Sunday, October 29, 2006

24 hour party people is a smug, stupid little movie. nominally about the rise of new wave and rave culture in manchester, england it mostly serves as a excuse to show video footage of the actual bands (most notably joy division/new order) and then splice away to a cut of the actors playing those characters. the movie's self-conscious attempts to give us frameworks to view the story (Icaran, self-destructive/brilliant) are over-obvious (the themes are stated outright in sidebars). A bit of musical history about manchester may come in handy for looking with-it in hipster circles, but the movie itself is frankly boring.

in related news, I went to see "Shout out out out out" at the pyramid last night. they are a canadian electro-dance outfit. it was sortof like a cross between daft punk and grandaddy (part high-energy rave, part technological pathos). I dug it. Much like "you say party! we say die!" one has the distinct sense that people have been making this music in New york for about 6 years, but it sure is fun. 2 drummers, 4 bassists, 2 synths and a vocoder. for any new yorkers, they are coming for the CMJ fest on the 31st and the 1st.

Friday, October 20, 2006

i have been complaining recently about how disconnected i feel from movies meant to speak to my demographic. Close followers of this blog know how I feel about Garden State. I find wes anderson movies cute but artificial, and the self conscious narrative of Adaptation to be emotionally hollow.

Then I saw the squid and the whale.

I firmly believe this to be the most beautiful movie I have seen. I know it is a little short, and falling prey to 80s nostalgia is dangerous, but I see myself in all of the main characters. Watching the children pick up the bad habits of their parents like everyone reflexively lying to paint themselves in a good light was very poignant while being understated. The movie manages to generate genuine emotion without usual devices that divorce movies from the experiences of reality. If you haven't seen the movie, I highly recommend it.

Arnold Schwarzenegger is electric in Pumping Iron. I think the famous premise about his psychologically intimidating Lou Farigno is a bit of a fabrication. We are set up to see that occurance by the director's use of the interview about his intended psychological warfare; however, the actual precontest breakfast seems to lack any notable change in Farigno. ("Theory dictates what we can observe." --A. Einstein). Arnold's infectious confidence absolutely make the movie. That and the fact that I am TAing Anatomy right now, and bodybuilders are a fun place to play "spot the serratus anterior." For those curious, serrati anterior are those little muscles that run horizontally under the armpit which are only visible in exceedingly well-defined men between thier pecs and lats. they originate on the ribs and insert in the scapula.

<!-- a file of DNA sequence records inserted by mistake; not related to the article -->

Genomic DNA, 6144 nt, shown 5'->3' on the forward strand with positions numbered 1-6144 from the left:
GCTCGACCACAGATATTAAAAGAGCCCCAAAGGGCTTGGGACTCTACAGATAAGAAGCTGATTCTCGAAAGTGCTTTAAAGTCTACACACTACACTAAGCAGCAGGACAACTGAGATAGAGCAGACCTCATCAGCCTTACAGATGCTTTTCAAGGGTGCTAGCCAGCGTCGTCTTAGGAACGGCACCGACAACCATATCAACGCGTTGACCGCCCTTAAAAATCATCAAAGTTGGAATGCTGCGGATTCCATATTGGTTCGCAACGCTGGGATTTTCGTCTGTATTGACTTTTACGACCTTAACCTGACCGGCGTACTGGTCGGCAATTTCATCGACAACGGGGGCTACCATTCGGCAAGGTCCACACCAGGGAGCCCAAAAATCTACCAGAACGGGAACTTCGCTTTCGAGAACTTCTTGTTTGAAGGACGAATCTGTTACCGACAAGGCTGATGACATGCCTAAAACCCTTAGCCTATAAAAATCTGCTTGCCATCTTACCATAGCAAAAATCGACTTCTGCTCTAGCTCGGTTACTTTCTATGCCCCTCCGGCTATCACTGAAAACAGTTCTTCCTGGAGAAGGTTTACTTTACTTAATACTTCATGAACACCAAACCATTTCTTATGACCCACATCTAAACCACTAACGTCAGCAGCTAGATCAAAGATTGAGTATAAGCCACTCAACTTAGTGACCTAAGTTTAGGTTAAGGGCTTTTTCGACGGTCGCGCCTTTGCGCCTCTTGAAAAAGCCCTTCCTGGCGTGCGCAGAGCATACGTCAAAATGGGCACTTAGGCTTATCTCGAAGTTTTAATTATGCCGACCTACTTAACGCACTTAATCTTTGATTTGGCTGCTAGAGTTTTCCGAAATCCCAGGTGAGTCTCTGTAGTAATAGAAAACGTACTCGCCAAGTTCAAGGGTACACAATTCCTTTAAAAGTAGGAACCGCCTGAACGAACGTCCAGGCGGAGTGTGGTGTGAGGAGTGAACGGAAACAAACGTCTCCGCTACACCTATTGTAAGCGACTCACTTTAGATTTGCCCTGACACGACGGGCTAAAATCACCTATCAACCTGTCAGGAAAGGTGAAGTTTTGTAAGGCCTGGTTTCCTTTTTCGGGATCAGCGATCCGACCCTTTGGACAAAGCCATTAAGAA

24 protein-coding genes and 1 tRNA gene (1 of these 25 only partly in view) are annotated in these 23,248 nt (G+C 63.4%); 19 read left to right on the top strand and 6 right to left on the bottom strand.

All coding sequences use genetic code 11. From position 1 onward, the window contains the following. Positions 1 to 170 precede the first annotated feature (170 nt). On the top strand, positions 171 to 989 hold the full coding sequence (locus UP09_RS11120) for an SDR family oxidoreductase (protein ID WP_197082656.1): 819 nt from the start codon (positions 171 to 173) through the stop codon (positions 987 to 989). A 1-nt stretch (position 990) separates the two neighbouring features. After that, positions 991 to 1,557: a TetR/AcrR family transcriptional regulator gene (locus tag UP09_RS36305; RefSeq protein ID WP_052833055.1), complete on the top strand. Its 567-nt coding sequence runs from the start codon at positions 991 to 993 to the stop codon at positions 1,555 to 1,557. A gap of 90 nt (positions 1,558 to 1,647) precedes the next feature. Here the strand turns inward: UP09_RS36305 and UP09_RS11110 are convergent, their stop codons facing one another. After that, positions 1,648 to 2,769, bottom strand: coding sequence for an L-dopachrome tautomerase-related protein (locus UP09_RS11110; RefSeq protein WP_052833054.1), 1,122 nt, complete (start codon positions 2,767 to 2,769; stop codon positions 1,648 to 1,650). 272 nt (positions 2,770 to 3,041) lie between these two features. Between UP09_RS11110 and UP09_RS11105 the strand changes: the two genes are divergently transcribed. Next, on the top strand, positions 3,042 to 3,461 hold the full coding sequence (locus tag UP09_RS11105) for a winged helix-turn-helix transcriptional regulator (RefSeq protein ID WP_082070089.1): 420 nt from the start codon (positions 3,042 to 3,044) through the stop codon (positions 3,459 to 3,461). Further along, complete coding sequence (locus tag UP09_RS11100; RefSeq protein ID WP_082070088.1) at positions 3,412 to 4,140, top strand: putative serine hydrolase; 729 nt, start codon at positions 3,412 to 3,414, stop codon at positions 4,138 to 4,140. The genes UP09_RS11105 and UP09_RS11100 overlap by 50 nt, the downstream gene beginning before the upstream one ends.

Wednesday, October 18, 2006

So you might all remember my nigerian roommate. His light was frequently on in his room at two or three am when I would get up to pee. hey, my roommate's life is his. but he has recently been away in toronto for a few days and I have discovered why the light was on. He was receiving calls from Nigeria. He is away, and I was woken up no less than 4 times last night between midnight and 6 am by phone calls from people who spoke poor english who couldn't figure out why Osa wasn't the one speaking (two from father, two from sister). During the father's first call, I could distinctly hear a rooster crowing in the background. I can only wonder from where this call was being placed. Evidently, they also didn't believe me when I said he was in toronto but that I would leave a message for him to call when he returned, because the both called again. I have a little experience speaking to not-so-comfortable-with-english parents of roommates (freshman year of college) but this was certainly a new level of confusion and frustration. The phone definitely stays in the living room tonight. He has been away since friday and this is the first night the phone was ringing off the hook so I hope everything is alright. I also hope he hasn't been calling them on my line. suddenly the fish head soup doesn't seem nearly so bad.

A cultural complication to my rooming situation is the perception of Nigerians as scam artists. My roommate is a bit of shady character (up all night, doesn't speak or smile much, leaves without warning for 5-7 days at a time, tried to borrow money, found him in a hotel/strip club) and I am having a difficult time teasing apart these behaviours. Is he just a slightly irresponsible 20 year old? Is he in some kind of trouble that he needs to go off for a week (twice) nominally to get money? Should I hide documents with my personal information on them? Is that a prejudiced action to even consider it? I disliked my previous roommate, but I usually understood what he wanted, where he was going, and could count on him to pay bills. I don't have any of those things now and I can't figure out if it is because my roommate sucks or because we can't communicate through cultural barriers.

While we are covering nigerians, we had a second meeting with canadian housing NGO, and everything seems to be progressing smoothly. Ike and Grace have to visit the bank who will review their credit and see if they can be approved for a loan. the exact financial usefullness of the NGO itself is still unclear, but they alluded to certain types of aid and/or guarantor status they might provide pending the review of the financial landscape. so this meeting had a lot less BS. but Immanuel still refused to eat.

Thursday, October 12, 2006

it snowed yesterday.
it snowed today.

The Guess Who suck/
The Jets were lousy, anyway/
I hate Winnipeg

Tuesday, October 10, 2006



so remember that place at the end of the world where I do my thesis research--Barrow, Alaska? well, they started a football team this year to try to keep kids off of drugs. it was very controversial in town because it was very expensive. espn came to film their first game. the Barrow Whalers actually won their third home game. we used to listen on the radio on saturdays on the island. check the big story on It has lots of video of barrow which is beautiful and makes me miss it.

Monday, October 09, 2006

I think this is times select, so don't stress if you can't read it.